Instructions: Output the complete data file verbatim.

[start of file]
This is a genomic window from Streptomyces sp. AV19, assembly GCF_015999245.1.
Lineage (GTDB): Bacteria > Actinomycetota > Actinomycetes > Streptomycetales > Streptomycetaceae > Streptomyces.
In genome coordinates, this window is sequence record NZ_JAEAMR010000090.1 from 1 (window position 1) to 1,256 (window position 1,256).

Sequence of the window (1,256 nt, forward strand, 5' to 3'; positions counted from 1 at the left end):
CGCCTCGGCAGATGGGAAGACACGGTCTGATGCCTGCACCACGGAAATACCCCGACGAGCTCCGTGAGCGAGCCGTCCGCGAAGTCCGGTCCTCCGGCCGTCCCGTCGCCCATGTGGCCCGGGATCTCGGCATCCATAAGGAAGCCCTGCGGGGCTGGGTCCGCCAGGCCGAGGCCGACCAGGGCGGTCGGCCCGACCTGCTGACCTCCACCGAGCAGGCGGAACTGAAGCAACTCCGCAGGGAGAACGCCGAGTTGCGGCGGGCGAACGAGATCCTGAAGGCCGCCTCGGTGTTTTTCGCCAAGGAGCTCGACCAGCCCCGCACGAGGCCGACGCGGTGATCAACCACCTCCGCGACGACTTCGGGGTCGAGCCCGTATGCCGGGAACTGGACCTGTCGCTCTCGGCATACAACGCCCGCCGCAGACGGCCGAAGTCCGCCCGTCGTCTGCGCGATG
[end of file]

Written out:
This is a genomic window from Streptomyces sp. AV19, assembly GCF_015999245.1.
Lineage (GTDB): Bacteria > Actinomycetota > Actinomycetes > Streptomycetales > Streptomycetaceae > Streptomyces.
In genome coordinates, this window is sequence record NZ_JAEAMR010000090.1 from 1 (window position 1) to 1,256 (window position 1,256).

Sequence of the window (1,256 nt, forward strand, 5' to 3'; positions counted from 1 at the left end):
CGCCTCGGCAGATGGGAAGACACGGTCTGATGCCTGCACCACGGAAATACCCCGACGAGCTCCGTGAGCGAGCCGTCCGCGAAGTCCGGTCCTCCGGCCGTCCCGTCGCCCATGTGGCCCGGGATCTCGGCATCCATAAGGAAGCCCTGCGGGGCTGGGTCCGCCAGGCCGAGGCCGACCAGGGCGGTCGGCCCGACCTGCTGACCTCCACCGAGCAGGCGGAACTGAAGCAACTCCGCAGGGAGAACGCCGAGTTGCGGCGGGCGAACGAGATCCTGAAGGCCGCCTCGGTGTTTTTCGCCAAGGAGCTCGACCAGCCCCGCACGAGGCCGACGCGGTGATCAACCACCTCCGCGACGACTTCGGGGTCGAGCCCGTATGCCGGGAACTGGACCTGTCGCTCTCGGCATACAACGCCCGCCGCAGACGGCCGAAGTCCGCCCGTCGTCTGCGCGATG